federal reserve bank stress testing

Rocked by the global pandemic crisis this year, the U.S. financial system may well be roiled once again by recent events as the Federal Reserve conducted “stress tests” designed to gauge the viability of various banks.

These worst-case scenarios included pandemic-focused tests.

Once such scenario, one that depends on what economists call a “W-shaped” recovery, envisions a banking climate where economic restrictions are re-imposed in an attempt to slow the spread of the coronavirus.

The initial results of these tests were released at the end of last month, and experts worry that signs of weak performances from banks may impact banks’ ability to continue issuing their dividends.

A number of Fed officials have already called on banks to suspend those dividend payments altogether.

Call it “test anxiety” if you will.

The annual stress tests conducted by the central bank included a “coronavirus sensitivity analysis” aimed at informing regulators will analyze their plans regarding dividend and buyback actions. Such moves reduce the amount of “capital buffers” banks have on hand during this pandemic.

The tests also included the effects from draw downs to corporate credit lines, moves that were made across the industry in late March and April as the coronavirus took hold.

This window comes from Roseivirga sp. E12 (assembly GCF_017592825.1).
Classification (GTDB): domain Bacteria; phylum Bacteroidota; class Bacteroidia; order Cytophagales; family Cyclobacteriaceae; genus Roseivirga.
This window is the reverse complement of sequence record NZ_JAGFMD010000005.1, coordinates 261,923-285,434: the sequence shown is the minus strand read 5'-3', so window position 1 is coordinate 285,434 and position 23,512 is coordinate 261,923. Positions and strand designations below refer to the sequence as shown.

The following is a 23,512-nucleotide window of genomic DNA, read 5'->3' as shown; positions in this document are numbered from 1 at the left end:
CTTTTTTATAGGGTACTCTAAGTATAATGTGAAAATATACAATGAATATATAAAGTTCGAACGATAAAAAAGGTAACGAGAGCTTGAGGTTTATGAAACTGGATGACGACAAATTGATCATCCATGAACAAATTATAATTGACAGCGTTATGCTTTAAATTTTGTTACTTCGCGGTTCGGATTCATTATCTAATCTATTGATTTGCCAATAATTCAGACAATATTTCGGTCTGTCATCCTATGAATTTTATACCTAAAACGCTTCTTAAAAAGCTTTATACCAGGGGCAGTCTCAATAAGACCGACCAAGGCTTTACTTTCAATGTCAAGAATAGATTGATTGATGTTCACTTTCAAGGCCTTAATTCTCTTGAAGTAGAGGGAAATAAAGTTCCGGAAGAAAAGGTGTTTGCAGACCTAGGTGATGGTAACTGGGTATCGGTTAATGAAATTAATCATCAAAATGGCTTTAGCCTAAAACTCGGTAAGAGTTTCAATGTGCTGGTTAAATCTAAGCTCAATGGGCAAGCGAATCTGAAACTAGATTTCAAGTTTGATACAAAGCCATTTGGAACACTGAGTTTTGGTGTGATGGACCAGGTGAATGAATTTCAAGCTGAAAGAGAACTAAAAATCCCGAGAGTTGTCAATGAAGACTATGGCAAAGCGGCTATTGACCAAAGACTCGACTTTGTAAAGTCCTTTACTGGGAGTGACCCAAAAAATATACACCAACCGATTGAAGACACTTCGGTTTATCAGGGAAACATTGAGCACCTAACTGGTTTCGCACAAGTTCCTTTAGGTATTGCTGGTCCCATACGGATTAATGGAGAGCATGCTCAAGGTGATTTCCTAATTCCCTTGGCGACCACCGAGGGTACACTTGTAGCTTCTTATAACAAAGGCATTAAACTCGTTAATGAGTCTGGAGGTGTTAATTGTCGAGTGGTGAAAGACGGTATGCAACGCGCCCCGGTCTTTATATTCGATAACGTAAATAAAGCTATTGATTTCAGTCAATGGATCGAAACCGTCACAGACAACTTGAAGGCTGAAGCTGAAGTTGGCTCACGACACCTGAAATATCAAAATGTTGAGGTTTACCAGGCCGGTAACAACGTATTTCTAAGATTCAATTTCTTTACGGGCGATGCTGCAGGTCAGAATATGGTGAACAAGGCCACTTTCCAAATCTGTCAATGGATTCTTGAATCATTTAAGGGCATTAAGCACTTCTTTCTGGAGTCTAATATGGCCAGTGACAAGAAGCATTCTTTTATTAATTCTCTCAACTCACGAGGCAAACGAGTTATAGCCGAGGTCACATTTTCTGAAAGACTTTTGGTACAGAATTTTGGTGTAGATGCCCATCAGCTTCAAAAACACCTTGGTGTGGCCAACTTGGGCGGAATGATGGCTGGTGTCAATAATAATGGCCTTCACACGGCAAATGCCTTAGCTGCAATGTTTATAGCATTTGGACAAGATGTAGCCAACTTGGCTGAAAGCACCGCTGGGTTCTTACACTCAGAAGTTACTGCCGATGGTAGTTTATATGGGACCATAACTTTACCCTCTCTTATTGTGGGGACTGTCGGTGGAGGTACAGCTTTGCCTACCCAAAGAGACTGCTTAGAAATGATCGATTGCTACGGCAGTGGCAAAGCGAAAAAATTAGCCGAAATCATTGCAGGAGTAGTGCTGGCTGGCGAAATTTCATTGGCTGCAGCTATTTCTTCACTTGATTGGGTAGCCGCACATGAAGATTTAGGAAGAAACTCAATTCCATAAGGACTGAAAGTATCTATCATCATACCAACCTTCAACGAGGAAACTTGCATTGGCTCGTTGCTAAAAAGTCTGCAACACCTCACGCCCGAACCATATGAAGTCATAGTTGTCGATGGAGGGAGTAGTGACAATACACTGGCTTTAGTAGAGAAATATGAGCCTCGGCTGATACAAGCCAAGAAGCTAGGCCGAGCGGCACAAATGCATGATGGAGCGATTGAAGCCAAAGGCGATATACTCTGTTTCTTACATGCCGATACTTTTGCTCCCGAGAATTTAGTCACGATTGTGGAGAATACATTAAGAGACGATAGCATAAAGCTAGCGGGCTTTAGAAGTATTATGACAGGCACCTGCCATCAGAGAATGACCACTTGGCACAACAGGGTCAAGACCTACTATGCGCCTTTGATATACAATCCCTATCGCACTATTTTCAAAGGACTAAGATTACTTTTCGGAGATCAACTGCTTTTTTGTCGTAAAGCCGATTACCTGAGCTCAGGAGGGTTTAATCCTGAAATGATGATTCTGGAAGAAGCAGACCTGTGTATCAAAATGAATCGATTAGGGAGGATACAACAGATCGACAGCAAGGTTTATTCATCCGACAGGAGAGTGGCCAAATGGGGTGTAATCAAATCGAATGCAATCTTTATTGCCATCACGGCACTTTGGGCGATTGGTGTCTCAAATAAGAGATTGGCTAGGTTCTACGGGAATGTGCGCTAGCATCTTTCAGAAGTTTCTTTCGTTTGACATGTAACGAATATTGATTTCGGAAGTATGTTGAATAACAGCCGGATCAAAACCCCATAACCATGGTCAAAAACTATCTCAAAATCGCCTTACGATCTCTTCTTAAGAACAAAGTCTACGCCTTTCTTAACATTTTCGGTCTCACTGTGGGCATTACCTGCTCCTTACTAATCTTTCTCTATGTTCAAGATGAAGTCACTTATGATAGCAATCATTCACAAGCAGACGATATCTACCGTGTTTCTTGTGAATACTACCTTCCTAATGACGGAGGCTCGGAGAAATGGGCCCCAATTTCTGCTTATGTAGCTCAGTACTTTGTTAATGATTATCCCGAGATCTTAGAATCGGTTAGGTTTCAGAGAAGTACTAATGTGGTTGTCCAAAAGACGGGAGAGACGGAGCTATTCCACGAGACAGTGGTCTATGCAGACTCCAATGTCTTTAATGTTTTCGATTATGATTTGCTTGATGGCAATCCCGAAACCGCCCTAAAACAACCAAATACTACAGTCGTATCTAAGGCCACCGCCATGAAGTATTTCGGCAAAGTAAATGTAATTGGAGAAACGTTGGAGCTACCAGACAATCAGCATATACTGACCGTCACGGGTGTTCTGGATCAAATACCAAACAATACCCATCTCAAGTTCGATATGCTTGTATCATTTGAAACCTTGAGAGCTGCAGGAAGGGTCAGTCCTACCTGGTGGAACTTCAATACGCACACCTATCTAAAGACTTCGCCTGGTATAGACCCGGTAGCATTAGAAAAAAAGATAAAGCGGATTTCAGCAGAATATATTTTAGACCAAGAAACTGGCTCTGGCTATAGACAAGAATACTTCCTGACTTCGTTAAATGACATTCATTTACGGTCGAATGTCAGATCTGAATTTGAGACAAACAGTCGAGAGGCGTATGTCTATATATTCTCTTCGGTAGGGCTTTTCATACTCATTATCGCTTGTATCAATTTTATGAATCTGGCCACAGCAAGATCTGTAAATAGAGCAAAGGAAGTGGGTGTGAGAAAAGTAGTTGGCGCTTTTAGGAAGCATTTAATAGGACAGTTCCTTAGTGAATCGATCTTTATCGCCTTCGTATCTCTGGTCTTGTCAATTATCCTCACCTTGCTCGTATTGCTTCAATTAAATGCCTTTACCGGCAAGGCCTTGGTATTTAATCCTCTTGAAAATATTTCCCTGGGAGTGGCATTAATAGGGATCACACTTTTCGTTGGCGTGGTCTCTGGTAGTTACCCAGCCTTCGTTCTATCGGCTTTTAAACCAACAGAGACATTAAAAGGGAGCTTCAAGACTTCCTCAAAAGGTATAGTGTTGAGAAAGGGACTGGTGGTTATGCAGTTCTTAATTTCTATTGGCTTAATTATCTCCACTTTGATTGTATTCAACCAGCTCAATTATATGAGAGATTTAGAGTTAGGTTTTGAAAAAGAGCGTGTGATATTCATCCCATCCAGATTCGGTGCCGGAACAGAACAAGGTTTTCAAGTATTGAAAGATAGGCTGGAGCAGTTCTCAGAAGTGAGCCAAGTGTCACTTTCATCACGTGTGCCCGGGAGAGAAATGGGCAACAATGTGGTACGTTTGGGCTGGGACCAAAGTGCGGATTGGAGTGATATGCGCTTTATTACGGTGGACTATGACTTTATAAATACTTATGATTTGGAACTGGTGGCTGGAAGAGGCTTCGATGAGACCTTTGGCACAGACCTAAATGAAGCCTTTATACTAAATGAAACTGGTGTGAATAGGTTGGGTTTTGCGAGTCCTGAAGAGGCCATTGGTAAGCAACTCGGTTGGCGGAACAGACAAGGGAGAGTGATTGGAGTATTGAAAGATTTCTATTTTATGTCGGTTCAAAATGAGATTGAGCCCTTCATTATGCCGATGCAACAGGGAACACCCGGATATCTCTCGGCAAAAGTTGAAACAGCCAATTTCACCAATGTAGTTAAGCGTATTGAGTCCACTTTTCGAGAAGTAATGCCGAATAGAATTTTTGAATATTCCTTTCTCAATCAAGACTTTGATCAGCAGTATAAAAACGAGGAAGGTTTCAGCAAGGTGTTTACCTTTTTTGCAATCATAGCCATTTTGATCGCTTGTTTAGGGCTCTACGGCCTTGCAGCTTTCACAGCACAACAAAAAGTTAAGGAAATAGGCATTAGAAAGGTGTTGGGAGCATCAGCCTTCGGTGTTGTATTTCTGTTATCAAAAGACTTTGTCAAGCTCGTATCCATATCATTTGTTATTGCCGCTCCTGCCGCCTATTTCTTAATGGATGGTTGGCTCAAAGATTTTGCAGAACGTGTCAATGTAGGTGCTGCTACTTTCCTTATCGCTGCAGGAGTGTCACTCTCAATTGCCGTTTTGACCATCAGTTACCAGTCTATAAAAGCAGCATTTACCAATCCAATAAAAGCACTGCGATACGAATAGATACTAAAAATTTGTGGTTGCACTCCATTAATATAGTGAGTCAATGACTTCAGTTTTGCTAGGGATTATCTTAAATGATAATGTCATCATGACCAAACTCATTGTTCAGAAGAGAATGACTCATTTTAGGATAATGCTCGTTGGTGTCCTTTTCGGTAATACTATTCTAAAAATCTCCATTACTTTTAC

Results of the pandemic sensitivity analysis will only be released in an aggregate form and not released with details for individual banks.

Four of the eight largest U.S. banks say they’ve already brought a halt to share buybacks as a result of the uncertainty caused by the coronavirus outbreak, and analysts say they believe those banks will hold that line through the end of the year.

Buybacks have been the main method banks used to return cash to investors over the course of the last few years. Citigroup alone bought back nearly $20 billion in shares during 2019. Citigroup also paid out more than $5 billion in dividends last year.

Banks who fail the central bank’s testing will be required to cut their shareholder payouts to 60% of “average retained net income.” Those cutbacks would be based on data reported by banks over the previous four quarters.

“Through June and the end of July we’ll have an opportunity to put [the stress-test results] together with the management team,” said Wells-Fargo Chief Financial Officer John Shrewsberry. “Then the board (will use those) to talk about whether it’s appropriate to do anything with that dividend.”

The result is likely to be that many large global banks will be required to cut dividends, at least according to analysts at RBC as 2020 is thought to be a particularly down year for bank earnings.

Among those major banks, RBC says Wells Fargo, JPMorgan, Citigroup and U.S. Bancorp are likely dividend cutters.

The Federal Reserve initially came up with the stress test structure in 2009 as a way to calm investors regarding the stability of banks following the mortgage meltdown in the U.S.  

Analysts and economists say that the Federal Reserve lacks all the answers to this and they add that government measures against the virus are what will matter most. They say how quickly the coronavirus pandemic is controlled is the major driver.

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